No 10 have refused to comment on the job ad - which will see new advisers working in the heart of government.
Dominic Cummings – Johnson’s chief adviser – has caused a stir with a new job ad to work in the heart of government, with the former Vote Leave director called for ‘assorted weirdos’ to join him.
Cummings’ new posting says: “We want to hire some VERY clever young people either straight out of university or recently out with with extreme curiosity and capacity for hard work.”
There are plenty of issues with the rambling post. Requesting applicants from a certain age group is almost certainly age discrimination. The government’s own guidance says: “You must not imply in a job advert that you will discriminate against anyone.”
It is also in breach of civil service guidance. Amusingly, the civil service’s own recruitment strategy document claims “age is just a number.”
The civil service management code is very clear: In recruitment, “there must be no unfair discrimination on the basis of age” or other protected characteristics. Cummings could not, for example, say he was looking for “VERY clever white people”. Obviously.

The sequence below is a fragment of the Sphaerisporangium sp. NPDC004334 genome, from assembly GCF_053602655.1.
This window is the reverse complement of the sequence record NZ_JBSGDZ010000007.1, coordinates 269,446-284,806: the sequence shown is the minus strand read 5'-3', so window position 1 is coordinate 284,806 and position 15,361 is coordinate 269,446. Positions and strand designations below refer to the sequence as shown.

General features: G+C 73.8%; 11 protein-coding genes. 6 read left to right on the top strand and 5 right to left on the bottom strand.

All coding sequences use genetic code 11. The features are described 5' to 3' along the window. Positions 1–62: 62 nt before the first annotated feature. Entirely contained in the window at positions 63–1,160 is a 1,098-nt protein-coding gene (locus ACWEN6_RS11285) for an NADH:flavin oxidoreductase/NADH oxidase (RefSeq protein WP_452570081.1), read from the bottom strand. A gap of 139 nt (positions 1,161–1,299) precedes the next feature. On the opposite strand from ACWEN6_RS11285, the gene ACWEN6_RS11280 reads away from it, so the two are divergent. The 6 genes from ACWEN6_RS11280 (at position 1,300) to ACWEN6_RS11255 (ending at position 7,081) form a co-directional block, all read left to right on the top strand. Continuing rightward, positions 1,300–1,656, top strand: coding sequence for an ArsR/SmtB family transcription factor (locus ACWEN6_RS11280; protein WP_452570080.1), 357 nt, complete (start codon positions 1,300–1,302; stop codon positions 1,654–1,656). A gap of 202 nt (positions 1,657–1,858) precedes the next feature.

But here’s the thing: it’s not clear if this is an official civil service job. With No 10 refusing to comment on the record when asked by Left Foot Forward, we don’t know yet. Applications are being sent to a private gmail account – not a government email. Advertising solely on his own personal blog. Cummings is clear that these hires will be working ‘in Downing Street with the best officials, some as spads and perhaps some as officials.’ So how is he seemingly able to flout almost every hiring policy in the book?
Whether they become official civil service jobs or not, comments in job ads favouring a certain age group are ‘likely to be discriminatory’ according to ACAS’ own advice (they are a key regulator in employment law).
The official civil service advice on the conduct of Special Advisers – of which Cummings is one – is pretty clear: they cannot directly hire civil servants. So these would appear to be ‘private’ political hires. In which case, there will be even less transparency over these appointments than usual.
Let’s take another issue with the job ad. Previous government commissioned the Taylor Review to tackle workplace exploitation. Though weak, it was consistent in seeking to tackle ‘one sided flexibility’ in employment: where people could be taken on and sacked at the drop of a hat. Cummings seems to be throwing that out of the window, writing: “I will bin you within weeks if you don’t fit.”
It’s an insight into the mindset of the man whispering into Johnson’s ear. A figure in employment law tells me – worryingly – that we’re yet to see what the new government does with working practice policies, and whether they continue on the same path as May, which did see some gains in employment rights.
The alarm bells aren’t just ringing, they are deafening.
Josiah Mortimer is Editor of Left Foot Forward. Follow him on Twitter.
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